“We’re saying that this is qualified good news, qualified because these are early observations, they are statistically significant, and we are showing a reduced risk of hospitalizations,” Jim McMenamin, a co-author of the Scottish research, told reporters on a call.
The Scottish paper examined Covid cases recorded in November and December and grouped them by cases caused by Delta against those caused by Omicron.
Australia reports major spike in Covid cases
Australia has reported a major spike in coronavirus infections, a day after Prime Minister Scott Morrison rejected lockdowns or mask mandates to slow the spread of the Omicron variant.
The most populous state, New South Wales, recorded 5,715 new cases, up from 3,763 and almost as many as were recorded across all of Australia on Wednesday.
New South Wales also reported one death.
There were 347 people in New South Wales hospitals, up from 302 the previous day, and 45 in intensive care units, up from 40. Victoria state also saw a sharp increase, reporting 2,005 new infections on Thursday and 10 deaths.
US court to take up Biden vaccine mandate cases
The US Supreme Court has agreed to take up disputes over the Biden administration’s nationwide vaccine-or-testing Covid-19 mandate for large businesses and a separate vaccine requirement for healthcare workers.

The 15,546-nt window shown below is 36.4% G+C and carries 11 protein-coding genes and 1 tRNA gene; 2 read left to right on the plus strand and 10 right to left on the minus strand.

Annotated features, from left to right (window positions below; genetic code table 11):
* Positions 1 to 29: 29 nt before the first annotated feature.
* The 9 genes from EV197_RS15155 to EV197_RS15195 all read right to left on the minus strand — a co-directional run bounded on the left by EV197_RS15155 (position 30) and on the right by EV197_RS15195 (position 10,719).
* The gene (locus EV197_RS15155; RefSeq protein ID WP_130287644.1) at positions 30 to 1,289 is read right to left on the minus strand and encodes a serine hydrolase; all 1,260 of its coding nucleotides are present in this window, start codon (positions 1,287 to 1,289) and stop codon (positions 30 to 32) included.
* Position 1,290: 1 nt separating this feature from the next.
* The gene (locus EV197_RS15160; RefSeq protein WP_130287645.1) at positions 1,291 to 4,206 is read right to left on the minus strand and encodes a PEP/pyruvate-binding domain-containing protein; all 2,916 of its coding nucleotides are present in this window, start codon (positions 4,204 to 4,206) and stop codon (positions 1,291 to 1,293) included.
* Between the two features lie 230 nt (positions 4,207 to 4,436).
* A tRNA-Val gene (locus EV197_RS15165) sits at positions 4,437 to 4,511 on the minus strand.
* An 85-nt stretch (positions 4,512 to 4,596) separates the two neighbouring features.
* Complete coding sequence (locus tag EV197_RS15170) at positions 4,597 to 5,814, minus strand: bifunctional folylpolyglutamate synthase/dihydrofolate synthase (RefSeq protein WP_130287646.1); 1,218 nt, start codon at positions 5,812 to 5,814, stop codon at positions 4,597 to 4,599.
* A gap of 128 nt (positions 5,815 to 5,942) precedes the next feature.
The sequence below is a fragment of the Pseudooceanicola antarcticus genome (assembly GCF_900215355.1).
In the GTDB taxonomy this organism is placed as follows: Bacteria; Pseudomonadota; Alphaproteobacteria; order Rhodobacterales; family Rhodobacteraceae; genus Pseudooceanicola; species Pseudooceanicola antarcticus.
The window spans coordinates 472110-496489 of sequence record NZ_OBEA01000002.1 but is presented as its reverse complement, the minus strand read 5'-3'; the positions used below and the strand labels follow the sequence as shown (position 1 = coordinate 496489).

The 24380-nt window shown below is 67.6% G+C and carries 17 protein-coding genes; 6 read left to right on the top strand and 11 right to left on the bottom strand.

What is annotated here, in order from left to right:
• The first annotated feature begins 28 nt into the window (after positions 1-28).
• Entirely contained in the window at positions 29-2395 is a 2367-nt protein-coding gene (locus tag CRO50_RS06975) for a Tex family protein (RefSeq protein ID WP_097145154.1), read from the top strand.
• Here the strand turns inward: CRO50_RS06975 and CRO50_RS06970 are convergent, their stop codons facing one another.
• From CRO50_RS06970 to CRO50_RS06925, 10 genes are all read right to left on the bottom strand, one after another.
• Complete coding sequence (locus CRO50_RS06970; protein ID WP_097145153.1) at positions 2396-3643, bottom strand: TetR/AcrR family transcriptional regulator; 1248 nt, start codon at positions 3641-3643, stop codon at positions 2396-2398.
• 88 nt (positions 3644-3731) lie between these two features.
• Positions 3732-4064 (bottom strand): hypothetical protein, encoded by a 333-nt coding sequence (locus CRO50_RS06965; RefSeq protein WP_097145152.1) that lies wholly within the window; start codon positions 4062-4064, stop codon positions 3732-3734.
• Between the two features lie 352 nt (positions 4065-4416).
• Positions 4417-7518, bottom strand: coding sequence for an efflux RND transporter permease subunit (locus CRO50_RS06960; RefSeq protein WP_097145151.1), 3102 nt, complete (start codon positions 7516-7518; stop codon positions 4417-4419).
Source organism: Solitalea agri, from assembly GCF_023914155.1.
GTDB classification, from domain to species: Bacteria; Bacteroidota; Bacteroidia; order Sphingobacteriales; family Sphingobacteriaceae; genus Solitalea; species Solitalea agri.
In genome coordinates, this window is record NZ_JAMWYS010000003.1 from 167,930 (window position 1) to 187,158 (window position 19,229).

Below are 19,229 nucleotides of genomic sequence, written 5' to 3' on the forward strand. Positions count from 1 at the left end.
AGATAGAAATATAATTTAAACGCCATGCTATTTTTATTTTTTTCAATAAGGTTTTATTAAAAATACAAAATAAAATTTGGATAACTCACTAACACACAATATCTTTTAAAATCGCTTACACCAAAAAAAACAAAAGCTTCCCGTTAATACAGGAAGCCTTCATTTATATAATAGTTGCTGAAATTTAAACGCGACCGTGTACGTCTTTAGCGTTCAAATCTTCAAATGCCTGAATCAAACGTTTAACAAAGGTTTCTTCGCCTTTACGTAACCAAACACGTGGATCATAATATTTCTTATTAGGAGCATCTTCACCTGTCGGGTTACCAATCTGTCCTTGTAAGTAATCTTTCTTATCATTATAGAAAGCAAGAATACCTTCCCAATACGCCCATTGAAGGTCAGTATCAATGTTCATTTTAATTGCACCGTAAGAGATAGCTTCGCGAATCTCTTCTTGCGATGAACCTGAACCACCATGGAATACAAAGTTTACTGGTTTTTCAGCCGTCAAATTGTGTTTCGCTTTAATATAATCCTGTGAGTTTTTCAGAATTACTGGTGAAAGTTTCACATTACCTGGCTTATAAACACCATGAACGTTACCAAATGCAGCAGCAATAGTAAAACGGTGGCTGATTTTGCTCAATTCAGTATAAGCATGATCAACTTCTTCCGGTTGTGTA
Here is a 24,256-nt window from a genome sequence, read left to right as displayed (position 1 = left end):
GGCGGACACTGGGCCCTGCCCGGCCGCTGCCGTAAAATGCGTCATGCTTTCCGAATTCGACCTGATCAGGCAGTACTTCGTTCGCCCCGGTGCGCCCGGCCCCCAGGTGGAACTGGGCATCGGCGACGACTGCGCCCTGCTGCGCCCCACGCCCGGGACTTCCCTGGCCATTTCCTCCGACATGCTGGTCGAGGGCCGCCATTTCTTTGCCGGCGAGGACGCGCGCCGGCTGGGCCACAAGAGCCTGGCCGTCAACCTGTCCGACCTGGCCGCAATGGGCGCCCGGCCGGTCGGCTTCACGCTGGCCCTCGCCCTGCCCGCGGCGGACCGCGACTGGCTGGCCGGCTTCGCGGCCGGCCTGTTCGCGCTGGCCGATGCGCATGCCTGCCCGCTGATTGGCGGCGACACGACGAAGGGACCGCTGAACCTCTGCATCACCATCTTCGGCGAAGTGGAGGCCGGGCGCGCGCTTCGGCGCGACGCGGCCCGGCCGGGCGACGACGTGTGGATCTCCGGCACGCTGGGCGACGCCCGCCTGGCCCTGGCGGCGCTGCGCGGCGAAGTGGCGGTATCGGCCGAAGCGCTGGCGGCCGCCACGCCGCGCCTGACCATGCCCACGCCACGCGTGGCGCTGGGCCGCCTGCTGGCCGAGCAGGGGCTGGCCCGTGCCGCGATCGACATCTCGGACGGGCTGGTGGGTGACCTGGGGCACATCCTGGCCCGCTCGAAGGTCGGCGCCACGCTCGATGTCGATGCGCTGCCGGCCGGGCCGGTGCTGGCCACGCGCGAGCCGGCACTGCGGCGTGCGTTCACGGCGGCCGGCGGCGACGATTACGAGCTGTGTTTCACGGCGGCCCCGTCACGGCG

The brief court order said the court will hear oral arguments on Jan. 7 in the two cases, with rulings likely to follow in short order.
An appeals court on Friday allowed the workplace mandate, which covers 80 million American workers, to go into effect, prompting businesses, states and other groups challenging the policy to ask the Supreme Court to block it.
The other case concerns whether the administration can require healthcare workers at facilities that treat federally funded Medicare and Medicaid patients to receive shots while litigation continues.
Venezuela reports seven more cases
Venezuelan President Nicolas Maduro has said that seven cases of the Omicron variant of the coronavirus have been detected in the South American country.
All the cases occurred in people who had travelled from other countries, including Panama, Dominican Republic, Spain, and Turkey, and got positive test results at the airport, Maduro said on state television.
Maduro added his government wants to vaccinate 90 percent of the Venezuelan population by the end of the year and to begin giving out booster shots in the first week of January.
US authorises Pfizer Covid pills
The United States has authorized Pfizer’s anti-Covid pill for high-risk people aged 12 and up, as a surge of cases driven by the highly infectious Omicron variant threatened holiday plans and Americans struggled to find tests.
Paxlovid, which comprises two types of tablets, was granted an emergency use authorization by the Food and Drug Administration after it was shown in a clinical trial to reduce the risk of hospitalizations and deaths among at-risk people by 88 percent.
The US has spent $5.3 billion procuring 10 million courses of the treatment, with the first 265,000 to be delivered in January 2022, and the rest by late summer, White House Covid coordinator Jeff Zients told reporters on a call.